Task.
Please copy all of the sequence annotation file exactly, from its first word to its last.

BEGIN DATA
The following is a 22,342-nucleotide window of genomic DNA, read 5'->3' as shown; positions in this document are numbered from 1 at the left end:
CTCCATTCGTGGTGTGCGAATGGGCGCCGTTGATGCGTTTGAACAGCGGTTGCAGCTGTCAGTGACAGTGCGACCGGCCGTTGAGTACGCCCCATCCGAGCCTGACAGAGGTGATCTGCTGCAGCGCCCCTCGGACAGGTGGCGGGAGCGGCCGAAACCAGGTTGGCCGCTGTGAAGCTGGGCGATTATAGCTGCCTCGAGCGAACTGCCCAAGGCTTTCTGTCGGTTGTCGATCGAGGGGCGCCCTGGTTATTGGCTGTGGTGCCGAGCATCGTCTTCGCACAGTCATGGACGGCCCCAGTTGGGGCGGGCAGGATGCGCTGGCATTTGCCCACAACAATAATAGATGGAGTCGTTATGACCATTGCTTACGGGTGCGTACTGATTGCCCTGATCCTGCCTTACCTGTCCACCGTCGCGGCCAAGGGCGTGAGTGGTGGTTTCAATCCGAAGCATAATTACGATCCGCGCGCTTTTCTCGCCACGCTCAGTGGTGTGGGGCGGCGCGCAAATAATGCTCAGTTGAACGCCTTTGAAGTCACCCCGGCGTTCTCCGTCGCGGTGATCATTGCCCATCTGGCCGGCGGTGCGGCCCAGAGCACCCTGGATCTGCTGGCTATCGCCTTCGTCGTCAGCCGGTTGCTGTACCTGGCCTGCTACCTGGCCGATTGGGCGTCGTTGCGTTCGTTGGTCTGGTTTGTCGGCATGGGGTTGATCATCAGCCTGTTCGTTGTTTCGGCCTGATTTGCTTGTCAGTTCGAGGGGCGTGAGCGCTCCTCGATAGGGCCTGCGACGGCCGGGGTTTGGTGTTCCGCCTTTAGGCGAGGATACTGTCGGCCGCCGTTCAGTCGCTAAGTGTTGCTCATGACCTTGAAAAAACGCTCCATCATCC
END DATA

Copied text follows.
The following is a 22,342-nucleotide window of genomic DNA, read 5'->3' as shown; positions in this document are numbered from 1 at the left end:
CTCCATTCGTGGTGTGCGAATGGGCGCCGTTGATGCGTTTGAACAGCGGTTGCAGCTGTCAGTGACAGTGCGACCGGCCGTTGAGTACGCCCCATCCGAGCCTGACAGAGGTGATCTGCTGCAGCGCCCCTCGGACAGGTGGCGGGAGCGGCCGAAACCAGGTTGGCCGCTGTGAAGCTGGGCGATTATAGCTGCCTCGAGCGAACTGCCCAAGGCTTTCTGTCGGTTGTCGATCGAGGGGCGCCCTGGTTATTGGCTGTGGTGCCGAGCATCGTCTTCGCACAGTCATGGACGGCCCCAGTTGGGGCGGGCAGGATGCGCTGGCATTTGCCCACAACAATAATAGATGGAGTCGTTATGACCATTGCTTACGGGTGCGTACTGATTGCCCTGATCCTGCCTTACCTGTCCACCGTCGCGGCCAAGGGCGTGAGTGGTGGTTTCAATCCGAAGCATAATTACGATCCGCGCGCTTTTCTCGCCACGCTCAGTGGTGTGGGGCGGCGCGCAAATAATGCTCAGTTGAACGCCTTTGAAGTCACCCCGGCGTTCTCCGTCGCGGTGATCATTGCCCATCTGGCCGGCGGTGCGGCCCAGAGCACCCTGGATCTGCTGGCTATCGCCTTCGTCGTCAGCCGGTTGCTGTACCTGGCCTGCTACCTGGCCGATTGGGCGTCGTTGCGTTCGTTGGTCTGGTTTGTCGGCATGGGGTTGATCATCAGCCTGTTCGTTGTTTCGGCCTGATTTGCTTGTCAGTTCGAGGGGCGTGAGCGCTCCTCGATAGGGCCTGCGACGGCCGGGGTTTGGTGTTCCGCCTTTAGGCGAGGATACTGTCGGCCGCCGTTCAGTCGCTAAGTGTTGCTCATGACCTTGAAAAAACGCTCCATCATCC